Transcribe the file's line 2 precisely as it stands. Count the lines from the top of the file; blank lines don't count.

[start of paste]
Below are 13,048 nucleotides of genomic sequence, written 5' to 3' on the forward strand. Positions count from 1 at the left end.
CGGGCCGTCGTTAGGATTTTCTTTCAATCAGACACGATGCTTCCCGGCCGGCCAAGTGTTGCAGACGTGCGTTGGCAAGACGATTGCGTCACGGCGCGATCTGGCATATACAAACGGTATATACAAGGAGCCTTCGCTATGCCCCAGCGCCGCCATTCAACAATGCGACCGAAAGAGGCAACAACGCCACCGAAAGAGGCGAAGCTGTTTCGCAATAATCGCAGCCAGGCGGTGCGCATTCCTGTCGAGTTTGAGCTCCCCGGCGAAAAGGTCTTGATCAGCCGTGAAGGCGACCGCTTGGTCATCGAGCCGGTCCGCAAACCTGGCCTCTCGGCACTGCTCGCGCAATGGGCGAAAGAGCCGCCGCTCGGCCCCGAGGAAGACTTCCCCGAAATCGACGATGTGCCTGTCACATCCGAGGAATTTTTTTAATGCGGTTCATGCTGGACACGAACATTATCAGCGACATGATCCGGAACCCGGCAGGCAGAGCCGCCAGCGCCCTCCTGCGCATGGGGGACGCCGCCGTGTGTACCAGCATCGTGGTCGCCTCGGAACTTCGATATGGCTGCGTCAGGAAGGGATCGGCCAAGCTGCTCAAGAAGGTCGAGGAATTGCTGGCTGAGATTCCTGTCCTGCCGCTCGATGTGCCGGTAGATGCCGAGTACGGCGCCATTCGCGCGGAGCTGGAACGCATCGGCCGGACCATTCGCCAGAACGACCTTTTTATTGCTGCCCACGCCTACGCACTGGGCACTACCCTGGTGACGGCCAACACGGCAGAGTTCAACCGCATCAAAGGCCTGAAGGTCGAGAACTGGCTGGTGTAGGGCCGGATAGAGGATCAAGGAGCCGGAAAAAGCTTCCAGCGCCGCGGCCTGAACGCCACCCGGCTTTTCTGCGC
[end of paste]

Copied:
CGGGCCGTCGTTAGGATTTTCTTTCAATCAGACACGATGCTTCCCGGCCGGCCAAGTGTTGCAGACGTGCGTTGGCAAGACGATTGCGTCACGGCGCGATCTGGCATATACAAACGGTATATACAAGGAGCCTTCGCTATGCCCCAGCGCCGCCATTCAACAATGCGACCGAAAGAGGCAACAACGCCACCGAAAGAGGCGAAGCTGTTTCGCAATAATCGCAGCCAGGCGGTGCGCATTCCTGTCGAGTTTGAGCTCCCCGGCGAAAAGGTCTTGATCAGCCGTGAAGGCGACCGCTTGGTCATCGAGCCGGTCCGCAAACCTGGCCTCTCGGCACTGCTCGCGCAATGGGCGAAAGAGCCGCCGCTCGGCCCCGAGGAAGACTTCCCCGAAATCGACGATGTGCCTGTCACATCCGAGGAATTTTTTTAATGCGGTTCATGCTGGACACGAACATTATCAGCGACATGATCCGGAACCCGGCAGGCAGAGCCGCCAGCGCCCTCCTGCGCATGGGGGACGCCGCCGTGTGTACCAGCATCGTGGTCGCCTCGGAACTTCGATATGGCTGCGTCAGGAAGGGATCGGCCAAGCTGCTCAAGAAGGTCGAGGAATTGCTGGCTGAGATTCCTGTCCTGCCGCTCGATGTGCCGGTAGATGCCGAGTACGGCGCCATTCGCGCGGAGCTGGAACGCATCGGCCGGACCATTCGCCAGAACGACCTTTTTATTGCTGCCCACGCCTACGCACTGGGCACTACCCTGGTGACGGCCAACACGGCAGAGTTCAACCGCATCAAAGGCCTGAAGGTCGAGAACTGGCTGGTGTAGGGCCGGATAGAGGATCAAGGAGCCGGAAAAAGCTTCCAGCGCCGCGGCCTGAACGCCACCCGGCTTTTCTGCGC